Colorado Wheat Disease Newsletter

Dr. Robyn Roberts

Field Crops Pathologist and CSU Assistant Professor

Robyn.Roberts@colostate.edu*

970-491-8239; @RobynRobertsPhD (Twitter)

*Email is the best way to reach me

Colorado Wheat Field Days Summary

It was great meeting many of you at the Colorado Wheat Field Days this past week!  Visiting the ten field trial sites across Colorado gave me insights into the pest issues across the state, and allowed me to see how pest challenges vary across sites.  I am very lucky to be part of a great Colorado Wheat team aimed at supporting the wheat farmers of Colorado.   I am looking forward to continuing my work with our ‘wheat improvement’ team, including Dr. Esten Mason and the CSU plant breeding team, Dr. Punya Nachappa and the CSU entomology team, the Colorado Wheat Administrative Committee, and the Colorado Wheat Research Foundation.

Many thanks to all who organized the event, supplied food and drinks, donated funds to cover costs, hosted the trials, contributed to the ‘Making Better Decisions’ field days publication, and all farmers who attended and asked great questions.  A full list of contributors is available in ‘Making Better Decisions.’  If you were unable to attend in person or would like a digital copy of ‘Making Better Decisions,’ please visit the link below.  In addition to the 2020 trial information, variety performance results, and a variety selection decision tree, I authored an article covering ‘FAQs about Stripe Rust.’ There is a wealth of expertise in the publication covering the trials, varieties, weeds, insects, and diseases, so I encourage you to look through the book when you have time.

‘Making Better Decisions’ 2021 Wheat Field Days Publication: https://webdoc.agsci.colostate.edu/csucrops/reports/winterwheat/wheatreport_2021_WFD.pdf

Most of the disease observations reported in this newsletter were made during the field days (Figures 1 and 2).  Many thanks to the extension agents, crop consultants, farmers, and CSU experts who brought us samples or pointed out on-farm disease problems over the week.

 

 Disease Observations

Stripe Rust was found across Eastern Colorado (Figure 3 and Figure 4).  In most cases incidence and severity was low, but moderate severity was observed in Lincoln county.  Stripe rust in Lincoln county is being well-managed, with no symptoms observed on flag leaves at the time of the disease observation.

 Should you apply fungicide?  In most cases, it is too late to apply fungicides due to pre-harvest interval (PHI) limitations.  PHI is the minimum amount of time that must pass between the last pesticide application and harvest, which is set by the EPA to limit pesticide residues in food and feed.  Typically, PHIs for wheat pesticides range between 30-45 days and the PHI for each pesticide product is listed on the product label.  If PHI is not followed, there may be too much pesticide residue on grain, and pesticide residues above legal limits can prevent crop sale or export.

If you had stripe rust challenges this year, consider choosing varieties that carry resistance against stripe rust for the 2021-2022 season (see the variety table and/or the decision tree in the ‘Making Better Decisions’ Field Days publication, link on first page).  While no genetic resistance is a ‘silver bullet,’ it can greatly reduce the need to spray fungicides in future years and will help keep stripe rust pressure low.  Genetic resistance can also help slow down stripe rust infections and protect the flag leaf longer to allow more time for grain fill.  The grain fill period lasts for about 20 days after flowering, with the greatest grain fill occurring up to about 16 days post flowering.  Protecting the flag leaf up to about 16 days post flowering will greatly help grain fill.  Because stripe rust pressure can quickly increase on susceptible plants under conducive weather conditions, genetic resistance is an important tool to help control the disease and protect the flag leaf.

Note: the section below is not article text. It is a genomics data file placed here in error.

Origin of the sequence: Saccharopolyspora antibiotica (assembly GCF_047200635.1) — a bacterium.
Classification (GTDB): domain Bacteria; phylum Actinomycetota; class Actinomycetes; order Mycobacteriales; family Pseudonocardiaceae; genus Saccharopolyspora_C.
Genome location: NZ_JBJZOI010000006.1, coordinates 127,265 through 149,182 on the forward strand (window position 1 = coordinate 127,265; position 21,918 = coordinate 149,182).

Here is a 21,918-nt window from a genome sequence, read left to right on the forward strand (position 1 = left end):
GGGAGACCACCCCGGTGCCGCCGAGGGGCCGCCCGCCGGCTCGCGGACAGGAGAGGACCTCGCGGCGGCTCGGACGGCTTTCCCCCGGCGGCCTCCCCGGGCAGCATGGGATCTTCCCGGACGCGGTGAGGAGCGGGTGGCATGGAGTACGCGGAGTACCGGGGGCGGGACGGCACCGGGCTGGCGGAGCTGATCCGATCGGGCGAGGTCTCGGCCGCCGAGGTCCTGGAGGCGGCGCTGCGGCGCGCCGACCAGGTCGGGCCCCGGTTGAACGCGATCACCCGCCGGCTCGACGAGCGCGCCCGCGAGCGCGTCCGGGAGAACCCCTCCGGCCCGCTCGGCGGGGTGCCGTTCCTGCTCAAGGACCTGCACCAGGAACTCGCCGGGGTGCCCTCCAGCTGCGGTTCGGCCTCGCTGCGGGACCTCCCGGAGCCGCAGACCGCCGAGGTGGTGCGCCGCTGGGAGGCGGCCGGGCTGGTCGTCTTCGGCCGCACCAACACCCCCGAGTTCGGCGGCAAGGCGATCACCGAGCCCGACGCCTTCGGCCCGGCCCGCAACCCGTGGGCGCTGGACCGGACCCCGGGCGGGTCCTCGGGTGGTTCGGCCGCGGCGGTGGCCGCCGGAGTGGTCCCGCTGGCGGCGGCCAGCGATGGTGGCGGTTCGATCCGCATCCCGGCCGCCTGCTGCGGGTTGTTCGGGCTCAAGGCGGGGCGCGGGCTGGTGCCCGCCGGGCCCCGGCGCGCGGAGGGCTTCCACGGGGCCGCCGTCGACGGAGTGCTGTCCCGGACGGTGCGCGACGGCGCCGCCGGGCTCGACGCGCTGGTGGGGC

Leaf rust was found at very low levels in several Eastern counties, often coinciding with stripe rust.  While stripe rust and leaf rust are both ‘rust’ diseases, they are caused by two different fungal pathogens and cause different symptoms (Figure 4).  Stripe rust spores are a brighter orange-yellow color, and symptoms appear in stripes that are limited by the leaf veins.  Leaf rust spores are typically a darker orange-brown or orange-red color, and symptoms appear scattered across the leaf surface that are not in a particular pattern and are not limited by the veins.  Both leaf and stripe rust require wet conditions, but leaf rust typically progresses at warmer temperatures compared to stripe rust.  Leaf rust usually shows up a little later in Colorado and is not typically a major disease problem compared to stripe rust.

Cephalosporium stripe disease (caused by the fungus Cephalosporium gramineum) was observed in Morgan, Weld, Sedgewick, and

 Phillips counties (Figure 4).  In Morgan county, one field was highly affected with symptoms on flag leaves in a large portion of the field. Cephalosporium stripe is a fungal wilt disease that usually develops when there is high residue on the soil and limited or short crop rotations have been implemented. The fungus survives in residue over the winter and infects crops in the spring when the weather is cool and wet.

Susceptibility also appears to be somewhat variety specific.  This disease has not been particularly problematic in Colorado in the past, but because we have experienced unusually extended cool, wet weather we are seeing more incidences of Cephalosporium stripe this year with greater severity than in previous years.   

What should you do if you see Cephalosporium stripe in your fields?  Unfortunately, there are no fungicides available to control the disease so applying fungicides will not help.  Document the incidence and take note of whether there is a lot of residue build-up in your field, and if the crop was recently rotated away from wheat.

Tan spot was observed in several counties, and in some cases on the flag leaves (Figure 5).  Tan spot appears as necrotic (dead, brown) spots inside diamond-shaped yellow halos or borders.  The extended cool, wet weather was favorable for tan spot disease development this year.  Higher incidence of tan spot was typically observed in fields with high levels of wheat residue on the soil surface.